Round Table: New opportunities for air quality sensing & lower cost sensors

The Round Table on “New opportunities for air quality sensing: lower cost sensors for public authorities and citizen science initiatives” was organised by the Joint Research Centre of the European Commission and hackAIR. It took place on October 24, 2018 in Frankfurt. A diverse group of governmental authorities, network operators, citizen science initiatives, environmental NGOs and academic researchers met for a full day to explore how we can collaborate and better leverage each other’s work. We welcomed 46 participants, representing 41 organisations from 14 countries. The broad range of organisations created opportunities for cross-sectoral and transdisciplinary discussions.

Update (June 2019): The resulting joint statement from the Round Table has now been published in the journal Research Ideas and Outcomes: “Joint Statement on new opportunities for air quality sensing – lower-cost sensors for public authorities and citizen science initiatives” (doi: 10.3897/rio.5.e34059).

One participant said: “During the Round Table, I have been in great conversations with people I would never have met otherwise. This was the first time I took part in a meeting that was specifically designed to bring stakeholders from so many different groups together!” 

The agenda provided a well-prepared mix of presentations, break-out sessions and plenary discussions. Inspiring case studies and presentations led to interesting conversations across stakeholder groups and networks.

Session 1: State of the art in air quality sensing – lower cost sensors for public authorities and citizen science initiatives

This session started with a plenary discussion in which each organisation was invited to shortly introduce their work. Networking activities during the event were made easier by this first round about “who is in the room?”. This was followed by three presentations:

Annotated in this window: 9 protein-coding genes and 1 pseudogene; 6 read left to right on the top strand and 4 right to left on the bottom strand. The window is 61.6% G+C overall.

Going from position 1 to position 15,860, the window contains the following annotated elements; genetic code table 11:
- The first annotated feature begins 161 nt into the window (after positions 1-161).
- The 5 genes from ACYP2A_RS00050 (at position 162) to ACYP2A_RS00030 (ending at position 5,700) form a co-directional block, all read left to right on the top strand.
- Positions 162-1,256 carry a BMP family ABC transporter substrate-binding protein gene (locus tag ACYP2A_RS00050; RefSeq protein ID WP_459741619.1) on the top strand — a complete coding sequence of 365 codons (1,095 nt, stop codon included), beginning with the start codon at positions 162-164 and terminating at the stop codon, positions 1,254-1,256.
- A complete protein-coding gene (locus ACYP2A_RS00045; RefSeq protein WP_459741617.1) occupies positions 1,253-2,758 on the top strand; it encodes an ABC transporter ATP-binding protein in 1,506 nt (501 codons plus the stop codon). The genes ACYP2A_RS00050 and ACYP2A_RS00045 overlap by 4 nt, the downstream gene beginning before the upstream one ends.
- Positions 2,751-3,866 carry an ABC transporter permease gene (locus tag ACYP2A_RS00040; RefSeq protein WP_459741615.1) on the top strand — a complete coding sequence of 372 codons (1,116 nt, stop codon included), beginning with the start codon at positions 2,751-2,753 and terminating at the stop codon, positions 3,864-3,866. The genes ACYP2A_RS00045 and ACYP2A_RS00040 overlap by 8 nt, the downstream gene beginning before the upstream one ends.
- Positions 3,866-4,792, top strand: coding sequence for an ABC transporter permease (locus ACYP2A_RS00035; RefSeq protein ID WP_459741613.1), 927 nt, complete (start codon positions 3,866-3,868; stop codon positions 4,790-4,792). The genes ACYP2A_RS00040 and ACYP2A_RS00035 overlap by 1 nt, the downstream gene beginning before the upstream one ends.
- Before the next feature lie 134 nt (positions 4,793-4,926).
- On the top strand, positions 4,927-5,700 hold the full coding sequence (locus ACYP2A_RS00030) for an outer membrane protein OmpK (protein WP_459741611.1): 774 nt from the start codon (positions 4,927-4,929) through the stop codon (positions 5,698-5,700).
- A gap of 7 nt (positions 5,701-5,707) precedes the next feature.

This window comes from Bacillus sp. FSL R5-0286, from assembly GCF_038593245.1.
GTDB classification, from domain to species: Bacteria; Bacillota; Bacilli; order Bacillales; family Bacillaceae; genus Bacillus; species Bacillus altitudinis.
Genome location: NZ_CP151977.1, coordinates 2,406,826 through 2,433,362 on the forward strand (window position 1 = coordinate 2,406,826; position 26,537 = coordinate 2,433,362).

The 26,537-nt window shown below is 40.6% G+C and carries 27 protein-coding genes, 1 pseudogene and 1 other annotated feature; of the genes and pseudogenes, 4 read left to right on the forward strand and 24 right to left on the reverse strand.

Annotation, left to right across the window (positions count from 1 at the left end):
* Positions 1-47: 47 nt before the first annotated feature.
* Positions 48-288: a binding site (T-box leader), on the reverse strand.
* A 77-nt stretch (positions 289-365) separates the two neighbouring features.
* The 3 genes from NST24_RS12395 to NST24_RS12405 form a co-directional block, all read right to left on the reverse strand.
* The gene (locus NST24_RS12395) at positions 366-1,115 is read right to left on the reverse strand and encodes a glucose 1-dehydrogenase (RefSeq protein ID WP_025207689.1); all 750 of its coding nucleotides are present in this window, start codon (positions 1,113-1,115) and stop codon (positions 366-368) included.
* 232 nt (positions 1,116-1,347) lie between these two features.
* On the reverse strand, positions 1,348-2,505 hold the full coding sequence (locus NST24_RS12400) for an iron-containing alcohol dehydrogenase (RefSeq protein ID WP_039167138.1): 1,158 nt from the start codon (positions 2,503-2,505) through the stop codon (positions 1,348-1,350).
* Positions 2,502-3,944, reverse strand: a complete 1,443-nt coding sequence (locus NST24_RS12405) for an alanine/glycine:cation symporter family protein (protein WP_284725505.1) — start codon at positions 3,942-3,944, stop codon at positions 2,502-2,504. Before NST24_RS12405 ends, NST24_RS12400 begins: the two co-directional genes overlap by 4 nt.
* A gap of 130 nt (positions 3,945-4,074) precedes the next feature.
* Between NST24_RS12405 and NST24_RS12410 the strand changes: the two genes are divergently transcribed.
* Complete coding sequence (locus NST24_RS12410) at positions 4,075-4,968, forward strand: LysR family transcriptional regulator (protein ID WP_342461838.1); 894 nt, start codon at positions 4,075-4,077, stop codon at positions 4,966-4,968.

Session 2: Increasing uptake of air quality information in policy and society

Sources of air quality information keep increasing and policy seems to largely build on authoritative measurements only.  Given the available expertise, we investigated different perspectives in order to help stakeholders make better use of the available air quality information.

This session started with five presentations:

Following the presentations, participants joined break-out sessions to discuss the question: “What tips do you have to increase the uptake of air quality information by citizens, public administration and academia?” Each group focused on the perspective of one stakeholder group.

Session 3: Integrating air quality information from multiple sources

Making use of air quality data from multiple sources poses many scientific and technical challenges. What would be sound practical solutions that fit the needs of all stakeholders involved? The session began with three presentations on the topic:

Five groups were formed, each focusing on one of the following topics:

  • Data quality: coping with varying levels of data quality
  • Interoperability: comparing and integrating measurements from multiple sources
  • Modelling: analysing and learning from the multitude of air quality measurements available
  • Calibration: improving the quality of air quality information
  • Data management: sharing data and honor sources, confidentiality and ownership

Each group discussed the questions “What are the issues? What do we need?” and drafted recommendations and next steps.

Session 4: Moving ahead

The outcomes from all sessions are used for a joint statement that is currently “work in progress” and will be published later this year. Follow-up actions will be suggested in order to continue the work that has been started at this Round Table.


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